Stephane Robin
University of Lyon

Robin

Homepage

(Monday, 15th May 2006)

Title : Experimental economics and market institution

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The rule of trading institutions are rarely discussed in the industrial organization literature, empirical observations show that small change in the market institution, i.e. the rule of the game in the market, can have significant effects on individual behavior and on market efficiency. Market institutions matter because market rules determine the information structure and impact on individual incentives on a market. This finding has been fully established through experiments in the lab. Experimental economics applies laboratory methods of inquiry to the study of motivated human interactive decision behavior in social contexts governed by formal or informal rules. Experimental method allows a control of market rules, individual motivation and information. This method is appropriate and largely used to evaluate and compare market institutions and also to serve as a testing ground for new institutional design.

The workshop will give to participant a flavor of the methodology used to run a market experiment. After a brief introduction on the methodology itself, we will discuss some of the main findings of research field. We will organize two simple experiments during the workshop to confront the participants to experimental economics.

Bibliographical references :

Holt, C. A. 1995. Industrial Organization: a survey of laboratory research. Handbook of Experimental Economics. J. H. Kagel and A. E. Roth. Princeton, Princeton University Press: 349-444.

Roth, A. E., 2002. The Economist as Engineer: Game Theory, Experimentation, and Computation as Tools for Design Economics. Econometrica, 70 (4), 1341-1378.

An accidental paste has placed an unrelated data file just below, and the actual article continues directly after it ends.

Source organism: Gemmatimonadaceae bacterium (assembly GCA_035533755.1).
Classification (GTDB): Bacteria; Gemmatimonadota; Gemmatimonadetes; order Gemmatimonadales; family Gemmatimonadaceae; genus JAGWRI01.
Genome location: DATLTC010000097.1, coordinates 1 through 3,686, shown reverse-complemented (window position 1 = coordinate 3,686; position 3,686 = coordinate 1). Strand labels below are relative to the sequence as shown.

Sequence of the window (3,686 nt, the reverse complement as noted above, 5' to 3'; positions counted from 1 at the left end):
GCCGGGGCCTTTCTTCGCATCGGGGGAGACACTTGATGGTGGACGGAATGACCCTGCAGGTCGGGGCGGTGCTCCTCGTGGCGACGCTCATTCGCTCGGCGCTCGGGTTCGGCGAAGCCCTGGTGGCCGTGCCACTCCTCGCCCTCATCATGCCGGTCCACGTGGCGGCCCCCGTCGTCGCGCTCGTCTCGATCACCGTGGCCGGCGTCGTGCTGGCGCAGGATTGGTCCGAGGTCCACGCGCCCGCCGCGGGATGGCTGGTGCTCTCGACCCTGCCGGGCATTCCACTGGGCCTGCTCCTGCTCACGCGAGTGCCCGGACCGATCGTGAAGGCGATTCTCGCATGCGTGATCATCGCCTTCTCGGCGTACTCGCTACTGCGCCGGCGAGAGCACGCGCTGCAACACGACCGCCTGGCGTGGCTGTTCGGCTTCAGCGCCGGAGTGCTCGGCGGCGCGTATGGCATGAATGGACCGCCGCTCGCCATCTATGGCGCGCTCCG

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Smith, V., L., 2001. Markets, Institutions and Experiments. Working paper of ICES, Forthcoming in Encyclopedia of Cognitive Science. George Mason University.

Download - 131.06 KB

Robin

Homepage

(Tuesday, 20th May 2008)

Title : Experimental economics and market institution

Download the presentation - 3.00 MB

Trading institutions are rarely discussed in the industrial organization literature. Nevertheless, empirical observations show that small change in the rules used to organize a market. These rules have significant effects on individual behavior and, eventually, on market efficiency. Market institutions matter because market rules determine the information structure of traders and influence individual incentives on a market. This finding has been fully established through experiments in the lab. Experimental economics applies laboratory methods of inquiry to the study of motivated human interactive decision behavior in social contexts governed by formal or informal rules. Experimental method allows a control of market rules, individual motivation and information. This method is appropriate and largely used to evaluate and compare market institutions and also to serve as a testing ground for new institutional design.
The workshop will give to participant a flavor of the methodology used to run a market experiment. After a brief introduction on the methodology itself, we will discuss some of the main findings of market experiments. We will organize two simple experiments during the workshop to confront the participants to experimental economics. The workshop will also review some research work using experimental economics as a test bed for new market institutions in some industries: electricity, transportation, telecommunication…

Bibliographical references :

Chen, Yan and John O. Ledyard., Mechanism Design Experiments." Forthcoming in The New Palgrave Dictionary of Economics, Second Edition, Steven N. Durlauf and Lawrence
E. Blume, eds. London: Macmillan.
http://www.hss.caltech.edu/personal/jledyard/Documents/jl63%20copy.pdf

Smith, V., L. (2001) Markets, Institutions and Experiments. Working paper of ICES, George Mason University. Forthcoming in Encyclopedia of Cognitive Science.
http://www.ices-gmu.net/pdf/materials/393.pdf

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